Unbanked exchanges — Tether USD is one of the first mainstream blockchain stablecoins. Tether USD solved a few problems. First, some crypto exchanges do not have a USD banking partner. Customers of these exchanges did not have the ability to deposit, hold and withdraw USD on the exchange itself. Tether allowed customers on these exchanges to hold a USD Tether stablecoin as a reserve when customers want to move out of more volatile cryptocurrencies and hold USD Tether instead.
Moving between exchanges — If you want to move money between crypto exchanges, the options are 1) Bank wire (uh, no thank you) 2) Cryptocurrencies (BTC, XRP, ETH) — you could leverage cryptocurrencies but in the case of BTC and ETH that could be slow and expensive. XRP is a good option for this, but XRP has to be offered at both exchanges (your sending one and the one you want to receive at). Similarly, USD Tether is a popular option when it is accepted at both exchanges. It’s cheap, instant and stable, so if you trust Tether, then this can be a good option.
eCommerce transactions — eCommerce payments continue to grow at a fast pace, and according to research by Forrester over 20 percent of eCommerce purchases will be international by 2022. In many emerging markets where credit cards are not prevalent, mobile wallets leveraging stablecoins could be a solution for facilitating cross-border eCommerce purchases.
Domestic peer-to-peer payment alternatives — In the U.S., the fastest way to send another person a payment in dollars is through a platform such as Paypal. Similiarily, Zelle was created by the largest U.S. banks so that you can easily send payments between banks that are members of the Zelle network. Stablecoins could provide an opportunity for Fintechs to create a more open domestic payments network where one Fintech wallet could send to another and compete with networks like Zelle. Coinbase wallet has already announced plans to enable their customers to instantly send the USDC stablecoin to a Circle wallet (and vice versa).
Derivative financial products (loans) — Stablecoins could also be useful for blockchain use cases that extend over longer periods of time, for example loans that need to be paid back over months. Backing a loan with a stablecoin provides the lender and borrower with assurance on the exact terms of the deal. Imagine if the cryptomarkets crashed and a borrower had to pay back a loan that was suddenly 40 percent more than when it was taken out! Additionally, if a loan is in a fiat-based stablecoin, the borrower can use the funds to buy things in the real world (which, for the most part, relies on fiat currencies).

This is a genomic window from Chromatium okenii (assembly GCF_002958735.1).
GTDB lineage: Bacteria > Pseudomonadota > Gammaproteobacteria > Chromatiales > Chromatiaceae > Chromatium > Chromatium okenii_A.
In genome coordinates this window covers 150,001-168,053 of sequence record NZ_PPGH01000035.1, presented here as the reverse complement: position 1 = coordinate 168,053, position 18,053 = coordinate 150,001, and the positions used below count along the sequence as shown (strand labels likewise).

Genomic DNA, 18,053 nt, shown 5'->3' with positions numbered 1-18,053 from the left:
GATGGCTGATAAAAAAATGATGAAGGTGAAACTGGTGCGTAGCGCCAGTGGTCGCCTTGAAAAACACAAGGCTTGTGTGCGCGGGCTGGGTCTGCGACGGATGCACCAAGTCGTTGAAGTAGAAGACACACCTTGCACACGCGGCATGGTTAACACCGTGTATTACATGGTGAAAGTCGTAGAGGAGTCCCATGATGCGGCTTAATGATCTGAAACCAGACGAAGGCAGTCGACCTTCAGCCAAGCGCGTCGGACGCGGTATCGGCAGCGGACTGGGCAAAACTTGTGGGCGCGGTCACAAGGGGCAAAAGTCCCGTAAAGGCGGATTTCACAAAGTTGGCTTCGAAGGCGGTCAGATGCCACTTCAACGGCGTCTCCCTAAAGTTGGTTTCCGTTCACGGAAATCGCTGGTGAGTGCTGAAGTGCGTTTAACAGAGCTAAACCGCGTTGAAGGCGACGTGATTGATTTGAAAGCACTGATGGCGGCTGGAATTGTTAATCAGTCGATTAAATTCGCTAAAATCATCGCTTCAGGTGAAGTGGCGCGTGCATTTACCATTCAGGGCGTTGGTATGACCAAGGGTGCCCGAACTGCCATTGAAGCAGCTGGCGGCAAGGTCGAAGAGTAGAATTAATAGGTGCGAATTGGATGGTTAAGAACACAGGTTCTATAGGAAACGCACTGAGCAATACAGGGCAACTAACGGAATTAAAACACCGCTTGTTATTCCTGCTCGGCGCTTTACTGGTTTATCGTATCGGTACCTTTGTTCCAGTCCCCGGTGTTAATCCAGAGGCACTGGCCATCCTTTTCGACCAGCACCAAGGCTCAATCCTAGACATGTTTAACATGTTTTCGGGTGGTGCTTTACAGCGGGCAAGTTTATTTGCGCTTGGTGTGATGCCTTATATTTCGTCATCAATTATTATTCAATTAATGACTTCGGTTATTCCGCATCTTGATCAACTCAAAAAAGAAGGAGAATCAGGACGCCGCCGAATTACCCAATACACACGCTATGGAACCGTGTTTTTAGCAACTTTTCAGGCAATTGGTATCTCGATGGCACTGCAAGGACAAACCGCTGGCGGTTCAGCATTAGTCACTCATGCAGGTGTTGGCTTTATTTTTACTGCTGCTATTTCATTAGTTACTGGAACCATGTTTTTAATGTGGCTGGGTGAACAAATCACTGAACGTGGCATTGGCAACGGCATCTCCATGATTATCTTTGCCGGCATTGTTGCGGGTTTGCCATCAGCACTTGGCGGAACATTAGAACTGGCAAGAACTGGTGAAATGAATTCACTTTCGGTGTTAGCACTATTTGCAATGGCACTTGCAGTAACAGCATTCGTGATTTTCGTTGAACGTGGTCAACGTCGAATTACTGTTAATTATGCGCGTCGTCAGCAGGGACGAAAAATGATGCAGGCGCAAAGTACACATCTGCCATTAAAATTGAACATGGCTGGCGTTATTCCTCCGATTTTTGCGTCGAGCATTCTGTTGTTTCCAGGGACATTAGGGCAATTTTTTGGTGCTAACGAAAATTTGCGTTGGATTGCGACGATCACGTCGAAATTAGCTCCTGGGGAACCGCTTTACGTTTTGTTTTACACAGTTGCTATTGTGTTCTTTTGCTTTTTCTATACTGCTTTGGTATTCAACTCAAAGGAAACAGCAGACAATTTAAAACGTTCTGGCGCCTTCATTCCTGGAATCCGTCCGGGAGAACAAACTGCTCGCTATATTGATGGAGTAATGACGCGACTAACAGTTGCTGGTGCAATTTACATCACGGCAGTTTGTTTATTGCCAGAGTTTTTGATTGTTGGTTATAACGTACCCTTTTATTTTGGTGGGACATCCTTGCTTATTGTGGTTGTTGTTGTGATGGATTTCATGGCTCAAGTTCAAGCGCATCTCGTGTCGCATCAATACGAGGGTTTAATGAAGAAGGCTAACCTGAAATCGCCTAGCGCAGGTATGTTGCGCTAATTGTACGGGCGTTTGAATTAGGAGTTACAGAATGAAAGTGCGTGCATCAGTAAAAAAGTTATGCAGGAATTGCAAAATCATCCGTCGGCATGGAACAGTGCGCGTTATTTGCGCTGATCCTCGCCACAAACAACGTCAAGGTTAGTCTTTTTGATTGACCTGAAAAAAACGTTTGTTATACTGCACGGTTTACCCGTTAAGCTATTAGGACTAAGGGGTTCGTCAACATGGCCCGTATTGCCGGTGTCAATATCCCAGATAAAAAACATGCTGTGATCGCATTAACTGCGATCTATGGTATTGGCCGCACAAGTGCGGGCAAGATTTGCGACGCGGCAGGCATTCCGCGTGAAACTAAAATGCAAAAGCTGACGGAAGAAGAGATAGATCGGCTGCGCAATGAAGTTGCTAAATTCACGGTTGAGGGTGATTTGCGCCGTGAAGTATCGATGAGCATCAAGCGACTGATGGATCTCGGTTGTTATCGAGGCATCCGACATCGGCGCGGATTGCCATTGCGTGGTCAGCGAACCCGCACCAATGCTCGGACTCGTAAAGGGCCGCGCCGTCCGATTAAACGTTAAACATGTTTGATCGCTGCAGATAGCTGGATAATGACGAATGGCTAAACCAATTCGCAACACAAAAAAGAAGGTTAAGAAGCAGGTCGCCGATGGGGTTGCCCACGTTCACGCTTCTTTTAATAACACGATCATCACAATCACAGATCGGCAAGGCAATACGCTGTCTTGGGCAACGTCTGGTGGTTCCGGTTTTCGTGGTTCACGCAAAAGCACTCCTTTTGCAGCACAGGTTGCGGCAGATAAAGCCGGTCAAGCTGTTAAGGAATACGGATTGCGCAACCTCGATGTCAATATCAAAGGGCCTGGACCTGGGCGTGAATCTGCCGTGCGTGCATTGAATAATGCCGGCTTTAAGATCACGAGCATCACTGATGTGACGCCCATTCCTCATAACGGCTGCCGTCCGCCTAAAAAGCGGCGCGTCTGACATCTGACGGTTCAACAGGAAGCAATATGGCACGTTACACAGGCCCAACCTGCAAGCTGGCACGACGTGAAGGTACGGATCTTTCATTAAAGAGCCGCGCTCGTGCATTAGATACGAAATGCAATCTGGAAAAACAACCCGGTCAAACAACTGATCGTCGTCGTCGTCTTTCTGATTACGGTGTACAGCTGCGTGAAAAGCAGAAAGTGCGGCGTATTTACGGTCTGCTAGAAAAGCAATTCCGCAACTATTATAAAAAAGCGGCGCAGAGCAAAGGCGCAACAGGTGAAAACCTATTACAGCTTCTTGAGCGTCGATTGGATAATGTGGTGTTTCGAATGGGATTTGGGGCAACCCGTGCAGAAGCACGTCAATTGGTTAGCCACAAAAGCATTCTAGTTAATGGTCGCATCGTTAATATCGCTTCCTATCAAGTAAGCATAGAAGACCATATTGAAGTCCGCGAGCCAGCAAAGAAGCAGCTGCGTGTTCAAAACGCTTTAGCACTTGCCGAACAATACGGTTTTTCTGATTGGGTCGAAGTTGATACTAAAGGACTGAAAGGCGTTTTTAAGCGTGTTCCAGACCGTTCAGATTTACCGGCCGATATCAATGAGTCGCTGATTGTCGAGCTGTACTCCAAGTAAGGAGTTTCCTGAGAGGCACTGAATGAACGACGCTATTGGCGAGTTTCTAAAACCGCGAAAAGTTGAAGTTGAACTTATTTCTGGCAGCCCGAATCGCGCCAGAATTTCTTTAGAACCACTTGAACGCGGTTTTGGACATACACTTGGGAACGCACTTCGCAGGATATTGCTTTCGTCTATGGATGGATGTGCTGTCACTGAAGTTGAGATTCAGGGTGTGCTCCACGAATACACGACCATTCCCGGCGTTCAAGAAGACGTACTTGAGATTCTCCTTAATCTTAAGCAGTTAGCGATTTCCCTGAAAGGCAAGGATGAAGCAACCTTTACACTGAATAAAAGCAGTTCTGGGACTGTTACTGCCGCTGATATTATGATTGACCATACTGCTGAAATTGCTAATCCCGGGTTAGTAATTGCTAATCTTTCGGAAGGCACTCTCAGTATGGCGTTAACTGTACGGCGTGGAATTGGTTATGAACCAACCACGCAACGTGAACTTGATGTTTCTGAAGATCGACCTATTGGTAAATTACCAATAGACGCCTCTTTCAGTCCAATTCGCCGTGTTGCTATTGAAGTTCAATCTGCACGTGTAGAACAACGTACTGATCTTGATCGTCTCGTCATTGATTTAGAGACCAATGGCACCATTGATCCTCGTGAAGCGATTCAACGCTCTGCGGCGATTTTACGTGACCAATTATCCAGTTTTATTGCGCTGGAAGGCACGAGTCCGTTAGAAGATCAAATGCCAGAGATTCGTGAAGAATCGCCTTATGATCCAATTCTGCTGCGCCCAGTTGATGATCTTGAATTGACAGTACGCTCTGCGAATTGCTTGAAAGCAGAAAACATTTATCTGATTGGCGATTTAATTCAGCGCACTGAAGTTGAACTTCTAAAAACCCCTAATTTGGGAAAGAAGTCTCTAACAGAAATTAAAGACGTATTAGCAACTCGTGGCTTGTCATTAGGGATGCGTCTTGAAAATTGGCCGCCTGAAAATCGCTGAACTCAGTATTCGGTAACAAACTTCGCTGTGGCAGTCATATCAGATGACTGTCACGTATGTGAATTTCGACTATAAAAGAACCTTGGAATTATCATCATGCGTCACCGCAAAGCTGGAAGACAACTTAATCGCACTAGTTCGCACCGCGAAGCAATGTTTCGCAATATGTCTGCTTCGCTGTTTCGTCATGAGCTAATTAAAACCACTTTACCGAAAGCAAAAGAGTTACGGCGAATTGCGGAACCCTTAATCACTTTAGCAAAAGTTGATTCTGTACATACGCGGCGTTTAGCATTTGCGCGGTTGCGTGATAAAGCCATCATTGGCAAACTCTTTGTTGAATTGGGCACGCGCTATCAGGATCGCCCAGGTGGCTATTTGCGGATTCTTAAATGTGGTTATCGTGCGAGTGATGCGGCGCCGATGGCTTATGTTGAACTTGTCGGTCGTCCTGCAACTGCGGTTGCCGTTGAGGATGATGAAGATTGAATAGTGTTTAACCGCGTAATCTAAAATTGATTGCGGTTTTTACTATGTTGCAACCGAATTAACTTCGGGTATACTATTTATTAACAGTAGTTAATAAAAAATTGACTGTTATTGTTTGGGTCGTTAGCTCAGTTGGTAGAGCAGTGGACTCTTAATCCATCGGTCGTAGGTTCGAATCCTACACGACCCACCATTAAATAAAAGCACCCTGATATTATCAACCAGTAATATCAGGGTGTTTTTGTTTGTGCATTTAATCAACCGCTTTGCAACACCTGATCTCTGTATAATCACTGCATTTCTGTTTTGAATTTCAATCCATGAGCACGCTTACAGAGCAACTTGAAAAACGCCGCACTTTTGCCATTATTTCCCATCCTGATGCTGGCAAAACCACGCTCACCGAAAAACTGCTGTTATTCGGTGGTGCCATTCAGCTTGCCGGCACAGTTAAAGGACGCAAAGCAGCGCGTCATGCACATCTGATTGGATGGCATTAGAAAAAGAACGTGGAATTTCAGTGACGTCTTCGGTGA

Stablecoins are gaining momentum and popularity and now make up 20 percent of all volume on crypto exchanges. However, customers should know that in the case of fiat-backed stablecoins, the trust is held in the company or consortium issuing the stablecoin. With a crypto-based cryptocurrency, customers are trusting the underlying smart contract to peg the stablecoin to a fiat currency. While it’s still very early in the evolution of stablecoins, right now these fiat-backed stablecoins are gaining the most traction and popularity.
Emerging use cases for stablecoins range from solving a problem for “unbanked” crypto exchanges to enabling future derivative financial products such as loans. Yet, cryptocurrencies such as BTC, ETH and XRP remain more useful for many other use cases — including truly frictionless, open access — because stablecoins reintroduce some of the same concerns, such as relying on a single company, that distributed-ledger technology and cryptocurrencies were trying to solve for in the first place. They are very fragmented, meaning there are already hundreds of stablecoins with many of them requiring their own rules of engagement. In the case of fiat-backed stablecoins they also rely on a single entity and thus introduce counter-party risk. Counter-party free, trustless cryptocurrencies, like BTC, ETH, and XRP, are still the best way to tie together this fragmented stablecoin ecosystem and enable the the Internet of Value.
Happy Thanksgiving! & Please Sign up for BUIDL below!